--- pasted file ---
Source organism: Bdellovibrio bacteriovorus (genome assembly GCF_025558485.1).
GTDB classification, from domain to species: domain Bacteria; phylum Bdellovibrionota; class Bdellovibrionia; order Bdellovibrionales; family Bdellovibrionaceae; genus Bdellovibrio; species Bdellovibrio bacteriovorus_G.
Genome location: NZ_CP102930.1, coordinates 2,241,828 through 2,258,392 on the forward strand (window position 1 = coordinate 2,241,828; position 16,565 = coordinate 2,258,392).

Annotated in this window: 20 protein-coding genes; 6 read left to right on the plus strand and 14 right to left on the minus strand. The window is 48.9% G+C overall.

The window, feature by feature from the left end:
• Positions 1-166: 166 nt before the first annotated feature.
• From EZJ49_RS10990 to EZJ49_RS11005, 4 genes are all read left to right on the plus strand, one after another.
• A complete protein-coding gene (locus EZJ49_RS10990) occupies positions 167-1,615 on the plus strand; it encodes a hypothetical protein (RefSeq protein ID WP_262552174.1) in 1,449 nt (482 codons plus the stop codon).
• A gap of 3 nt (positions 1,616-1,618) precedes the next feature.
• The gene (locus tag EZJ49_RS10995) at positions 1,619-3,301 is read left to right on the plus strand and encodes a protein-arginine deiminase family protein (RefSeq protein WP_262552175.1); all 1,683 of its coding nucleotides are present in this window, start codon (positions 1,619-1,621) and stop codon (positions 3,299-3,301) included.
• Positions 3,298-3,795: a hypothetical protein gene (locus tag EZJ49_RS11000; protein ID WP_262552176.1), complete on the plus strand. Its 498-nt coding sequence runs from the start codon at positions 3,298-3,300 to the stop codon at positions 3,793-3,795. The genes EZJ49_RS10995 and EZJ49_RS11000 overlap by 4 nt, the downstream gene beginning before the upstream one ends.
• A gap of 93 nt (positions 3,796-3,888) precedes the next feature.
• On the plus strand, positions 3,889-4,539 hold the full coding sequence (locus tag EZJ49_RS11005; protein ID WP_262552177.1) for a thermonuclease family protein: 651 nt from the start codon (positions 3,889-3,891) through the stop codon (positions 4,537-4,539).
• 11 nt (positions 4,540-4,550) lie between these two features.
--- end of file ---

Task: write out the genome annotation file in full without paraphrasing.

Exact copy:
Source organism: Bdellovibrio bacteriovorus (genome assembly GCF_025558485.1).
GTDB classification, from domain to species: domain Bacteria; phylum Bdellovibrionota; class Bdellovibrionia; order Bdellovibrionales; family Bdellovibrionaceae; genus Bdellovibrio; species Bdellovibrio bacteriovorus_G.
Genome location: NZ_CP102930.1, coordinates 2,241,828 through 2,258,392 on the forward strand (window position 1 = coordinate 2,241,828; position 16,565 = coordinate 2,258,392).

Annotated in this window: 20 protein-coding genes; 6 read left to right on the plus strand and 14 right to left on the minus strand. The window is 48.9% G+C overall.

The window, feature by feature from the left end:
• Positions 1-166: 166 nt before the first annotated feature.
• From EZJ49_RS10990 to EZJ49_RS11005, 4 genes are all read left to right on the plus strand, one after another.
• A complete protein-coding gene (locus EZJ49_RS10990) occupies positions 167-1,615 on the plus strand; it encodes a hypothetical protein (RefSeq protein ID WP_262552174.1) in 1,449 nt (482 codons plus the stop codon).
• A gap of 3 nt (positions 1,616-1,618) precedes the next feature.
• The gene (locus tag EZJ49_RS10995) at positions 1,619-3,301 is read left to right on the plus strand and encodes a protein-arginine deiminase family protein (RefSeq protein WP_262552175.1); all 1,683 of its coding nucleotides are present in this window, start codon (positions 1,619-1,621) and stop codon (positions 3,299-3,301) included.
• Positions 3,298-3,795: a hypothetical protein gene (locus tag EZJ49_RS11000; protein ID WP_262552176.1), complete on the plus strand. Its 498-nt coding sequence runs from the start codon at positions 3,298-3,300 to the stop codon at positions 3,793-3,795. The genes EZJ49_RS10995 and EZJ49_RS11000 overlap by 4 nt, the downstream gene beginning before the upstream one ends.
• A gap of 93 nt (positions 3,796-3,888) precedes the next feature.
• On the plus strand, positions 3,889-4,539 hold the full coding sequence (locus tag EZJ49_RS11005; protein ID WP_262552177.1) for a thermonuclease family protein: 651 nt from the start codon (positions 3,889-3,891) through the stop codon (positions 4,537-4,539).
• 11 nt (positions 4,540-4,550) lie between these two features.